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common cold



5 Virus Fighting Foods That Make Colds Disappear

We’re incredibly close to spring, but that does not mean that cold and flu season is gone just yet. Here’s a list of delicious foods that also help strengthen the immune system and stave off germs and illness. Because you should not have to sacrifice your taste buds to stay healthy and eat well. 

sesame

Tahini
This superfood, which is made of ground sesame seeds, is most often used as a paste. Tahini can be used as a dip and it’s also added to other foods—including hummus and baba ghanoush—to enhance flavor. Yes, it is high in calories but sticking to two tablespoons a day is just fine, especially considering the high amount of magnesium and zinc which are both important for building a stronger immune system.


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The Dos and Don’ts of Colds and The Flu

Winter brings a lot of things: holidays, snow, chilly temperatures and, unfortunately, cold and flu season. The pesky viruses behind these ailments can make you feel miserable and really put a damper on your beginning-of-the-year plans.

cold and flu

When you come down with a case of the sniffles, develop a cough, or feel achey all over it can be hard to figure out if you have a cold, the flu, or something else entirely. We’ve broken down the facts about this season’s bugs to help keep you healthy.


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Practicing Yoga When Sick with Cold or Flu Can Aid Your Recovery

I am often asked if it is appropriate to practice yoga when sick with a cold or some sort of energy-zapping bug. Some experts are convinced that rest is the best medicine when not feeling well, but practicing a little bit of yoga when you are sick can be beneficial.

The following is an explanation of why yoga can help restore your health while you are fighting an illness.

Immune Boost

Yoga stimulates the immune system by flushing swollen lymph nodes and circulating white blood cells throughout the body. Gentle inversions such as downward dog help to create a small amount of pressure on the lymphatic system so fluids can flow freely and help the body fight infection.

The key point to remember is that too much yoga is not going to be beneficial. The body uses a lot of energy when it is sick, and stealing some of that energy so you can do a full yoga practice is not advised. Practice just a few poses, and make sure you have a lot of time to rest in between each pose. If your body is telling you to stop, honor its request and take a break.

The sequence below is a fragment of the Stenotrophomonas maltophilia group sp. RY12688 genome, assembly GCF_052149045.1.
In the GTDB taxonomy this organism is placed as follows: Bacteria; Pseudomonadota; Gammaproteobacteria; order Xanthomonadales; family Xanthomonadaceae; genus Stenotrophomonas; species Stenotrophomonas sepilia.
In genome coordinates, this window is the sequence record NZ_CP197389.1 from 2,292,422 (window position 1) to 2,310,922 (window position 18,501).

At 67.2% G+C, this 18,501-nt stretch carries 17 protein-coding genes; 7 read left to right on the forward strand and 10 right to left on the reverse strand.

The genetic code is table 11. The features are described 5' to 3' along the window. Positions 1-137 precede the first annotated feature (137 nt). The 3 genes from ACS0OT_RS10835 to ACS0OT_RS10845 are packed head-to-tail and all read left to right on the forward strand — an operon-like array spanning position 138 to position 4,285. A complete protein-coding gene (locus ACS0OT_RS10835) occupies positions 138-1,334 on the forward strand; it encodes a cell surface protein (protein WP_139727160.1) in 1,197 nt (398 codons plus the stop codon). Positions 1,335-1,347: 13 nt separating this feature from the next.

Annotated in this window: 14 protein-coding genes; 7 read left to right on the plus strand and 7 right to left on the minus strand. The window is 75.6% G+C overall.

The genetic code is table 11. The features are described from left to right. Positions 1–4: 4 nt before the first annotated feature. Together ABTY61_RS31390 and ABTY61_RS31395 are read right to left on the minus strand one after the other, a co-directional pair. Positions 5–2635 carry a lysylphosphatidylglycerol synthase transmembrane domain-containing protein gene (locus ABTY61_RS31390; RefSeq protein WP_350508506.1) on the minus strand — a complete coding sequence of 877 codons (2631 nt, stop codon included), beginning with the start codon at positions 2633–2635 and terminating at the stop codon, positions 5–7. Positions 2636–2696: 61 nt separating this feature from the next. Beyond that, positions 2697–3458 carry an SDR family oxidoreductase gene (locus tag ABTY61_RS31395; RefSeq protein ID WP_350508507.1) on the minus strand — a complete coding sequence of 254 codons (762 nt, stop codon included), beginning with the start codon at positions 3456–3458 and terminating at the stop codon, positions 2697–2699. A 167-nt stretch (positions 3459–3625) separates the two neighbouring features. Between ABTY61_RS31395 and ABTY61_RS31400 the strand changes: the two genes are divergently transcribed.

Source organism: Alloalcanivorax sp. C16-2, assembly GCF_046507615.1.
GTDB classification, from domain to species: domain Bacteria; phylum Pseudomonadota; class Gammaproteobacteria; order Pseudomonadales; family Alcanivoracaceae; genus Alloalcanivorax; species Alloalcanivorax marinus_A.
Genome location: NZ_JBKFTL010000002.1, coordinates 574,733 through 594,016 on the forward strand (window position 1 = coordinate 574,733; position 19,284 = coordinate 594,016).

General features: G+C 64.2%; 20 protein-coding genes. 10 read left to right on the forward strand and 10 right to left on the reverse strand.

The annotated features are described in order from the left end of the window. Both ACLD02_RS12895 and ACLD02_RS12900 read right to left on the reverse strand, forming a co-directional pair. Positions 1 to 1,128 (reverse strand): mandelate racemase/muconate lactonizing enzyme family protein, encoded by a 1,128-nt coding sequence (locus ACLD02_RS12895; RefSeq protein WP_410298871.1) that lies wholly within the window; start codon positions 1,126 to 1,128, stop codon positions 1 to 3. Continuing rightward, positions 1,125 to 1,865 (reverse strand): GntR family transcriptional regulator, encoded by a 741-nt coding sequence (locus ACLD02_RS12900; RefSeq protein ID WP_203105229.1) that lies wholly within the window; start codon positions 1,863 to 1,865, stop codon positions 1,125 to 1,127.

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A Spoonful of Honey Helps Cure Sleepless Nights from Coughing

Growing up, I remember singing Mary Poppins’ song, “A spoonful of sugar helps the medicine go down.” While I didn’t understand the song, I knew that it was catchy. And while I still cringe at the thought of taking cough syrup, especially because of the high fructose corn syrup that can be found in most bottles, it seems sweet relief is on its way. According to a new study, as reported by FoxNews, a spoonful of honey could help kids and parents both cope with nighttime coughs.

The new study, published in Pediatrics, shows researchers from Israel took 300 kids, ages 1 to 5, and had them try 1 of 4 nighttime cough treatments. Parents would give their children 2 teaspoons of honey or one of three placebos 30 minutes before bed. The following week, on a 7-point scale, parents rated how their children slept. The study, led by Dr. Herman Avner Cohen of Tel Aviv University, found children who were given honey slept better and reduced their coughing more than those who took the placebo. Parents also reaped the benefits by sleeping through the night!
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High Fructose Corn Syrup in Many Cough and Cold Syrups

High fructose corn syrup, found in sodas, cereals and baked goods, has become a food bad guy for its link to obesity and diabetes but it might not only be food the sticky stuff is lurking in. Some common cough and cold syrups use high fructose corn syrup (HFCS) as their sweeteners, the most popular offenders including Vicks, Delsym and Robitussin brands.

Cough and cold syrup makers could use other sweeteners like sucrose but HFCS is inexpensive to manufacture. High fructose corn syrup is a chemically made sugar that primarily contains fructose (fifty-five percent,) glucose (fourty-five percent) and water. The good news is that the companies clearly list HFCS as an inactive ingredient on their labeling, which means it will have no effect on suppressing a cough, for example.

“One teaspoonful of pure HFCS has 3.8 grams of carbohydrates and is about 15 calories,” Mary Hartley, RD, our registered dietician, states, “but 1 teaspoonful of cough syrup is not one-hundred percent HFCS.” The amount HFCS that is in cough syrups compared to the rest of the ingredients is not something that is clearly labeled on their packaging. When I tried to contact a representative from Vick’s about how much of the sweetener was in their product, the rep told me the information was proprietary and legally they may not be allowed to release the information.


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